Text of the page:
INCIDENCE AND NATURE OF CHILD LABOR - Girls from Slovakia are trafficked for the purpose of commercial sexual exploitation, and Slovakia is a country of origin, transit and a destination country for such victims of trafficking. The Committee on the Rights of the Child has expressed concerns over several issues related to children. In particular, the transit of trafficked children through Slovakia for the purpose of pornography, prostitution and sex tourism has drawn attention to the need for protecting children. Insufficient data and awareness of the phenomenon of the commercial sexual exploitation of children persist.

Concluding Observations of the Committee on the Rights of the Child (CRC)

UN Convention on the Rights of the Child, 6 October 2000

[accessed 22 December 2010]

[49] In line with the observation of the Special Rapporteur on the sale of children, child prostitution, and child pornography, the Committee is concerned that Slovakia has become a transit country for the transport of children for pornography, prostitution and sex tourism. The Committee is also concerned at reports that commercial sexual exploitation, particularly involving Russian and Ukrainian girls, is increasing and at the generally insufficient data on and awareness about the phenomenon of commercial sexual exploitation of children in Slovakia.

Five Years After Stockholm [PDF]

ECPAT: Fifth Report on implementation of the Agenda for Action

ECPAT International, November 2001

[accessed 13 September 2011]

[B] COUNTRY UPDATES – SLOVAK REPUBLIC – The Committee recommended that Slovakia undertake a national study on CSEC that would analyze the nature and extent of the problem and serve as a basis for designing appropriate measures. It also recommended a number of specific actions including awareness raising campaigns to sensitize the general public on the child's right to protection from sexual exploitation; strengthening cooperation with authorities abroad; establishing rehabilitation programs and shelters for victims of CSEC; and training personnel working with child victims.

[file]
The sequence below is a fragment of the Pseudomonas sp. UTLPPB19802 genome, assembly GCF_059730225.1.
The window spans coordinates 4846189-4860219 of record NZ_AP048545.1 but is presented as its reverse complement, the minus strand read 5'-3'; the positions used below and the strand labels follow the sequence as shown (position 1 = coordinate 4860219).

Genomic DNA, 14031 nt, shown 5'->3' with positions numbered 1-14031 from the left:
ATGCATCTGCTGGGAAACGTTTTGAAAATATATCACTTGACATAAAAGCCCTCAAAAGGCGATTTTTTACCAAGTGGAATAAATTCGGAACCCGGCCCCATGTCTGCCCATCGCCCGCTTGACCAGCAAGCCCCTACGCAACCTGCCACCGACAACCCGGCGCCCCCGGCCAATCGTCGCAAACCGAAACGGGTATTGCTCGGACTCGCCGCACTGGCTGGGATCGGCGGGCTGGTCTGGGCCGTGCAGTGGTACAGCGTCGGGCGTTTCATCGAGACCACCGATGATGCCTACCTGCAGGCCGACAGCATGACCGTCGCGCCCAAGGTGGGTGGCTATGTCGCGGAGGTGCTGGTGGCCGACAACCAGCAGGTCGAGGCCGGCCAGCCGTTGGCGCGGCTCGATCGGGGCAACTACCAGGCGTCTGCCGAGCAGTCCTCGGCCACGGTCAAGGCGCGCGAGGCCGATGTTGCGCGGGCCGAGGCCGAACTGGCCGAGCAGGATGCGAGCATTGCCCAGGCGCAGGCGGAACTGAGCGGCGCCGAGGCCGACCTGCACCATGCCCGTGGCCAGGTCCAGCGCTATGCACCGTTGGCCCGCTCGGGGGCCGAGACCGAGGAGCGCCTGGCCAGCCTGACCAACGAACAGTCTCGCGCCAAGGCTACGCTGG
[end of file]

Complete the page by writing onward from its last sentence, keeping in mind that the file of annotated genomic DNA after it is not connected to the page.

Report by Special Rapporteur [DOC]

UN Economic and Social Council Commission on Human Rights, Fifty-ninth session, 6 January 2003$FILE/G0310090.doc

[accessed 19 July 2011]

[64] The sale and trafficking of children is a criminal offence under the Criminal Code.  Prostitution is not a criminal offence, but the Criminal Code penalizes anyone who procures prostitutes and if the offence involves children under the ages of 18 and 15, respectively, the Criminal Code assigns two stricter penalties accordingly.

Country Information - Slovakia

Terre des Hommes via its Internet platform against sexual exploitation of children in tourism

[accessed 19 July 2011]

COMMERCIAL SEXUAL EXPLOITATION OF CHILDREN IN TOURISM - Sexual exploitation of children by tourists represents a considerable problem in Slovakia. The victims are not only children from Slovakia, but also increasingly girls from Russia and the Ukraine. Slovak children are smuggled by well-organized professional trafficking gangs to various western European countries, to the Czech Republic and to Japan, where they are sexually abused and exploited. Slovakia is also a stopping place where children from Soviet Union and the Balkan states are passed over to other gangs who organize their further transport.




Human Rights Reports » 2005 Country Reports on Human Rights Practices

U.S. Dept of State Bureau of Democracy, Human Rights, and Labor, March 8, 2006

[accessed 11 February 2020]

CHILDREN - Child prostitution is prohibited. Community workers reported it was a problem in Romani settlements with the worst living conditions. During the year there were no reported cases of trafficking in children.

All material used herein reproduced under the fair use exception of 17 USC § 107 for noncommercial, nonprofit, and educational use.  PLEASE RESPECT COPYRIGHTS OF COMPONENT ARTICLES.  Cite this webpage as: Patt, Prof. Martin, "Child Prostitution – Slovak Republic",, [accessed <date>]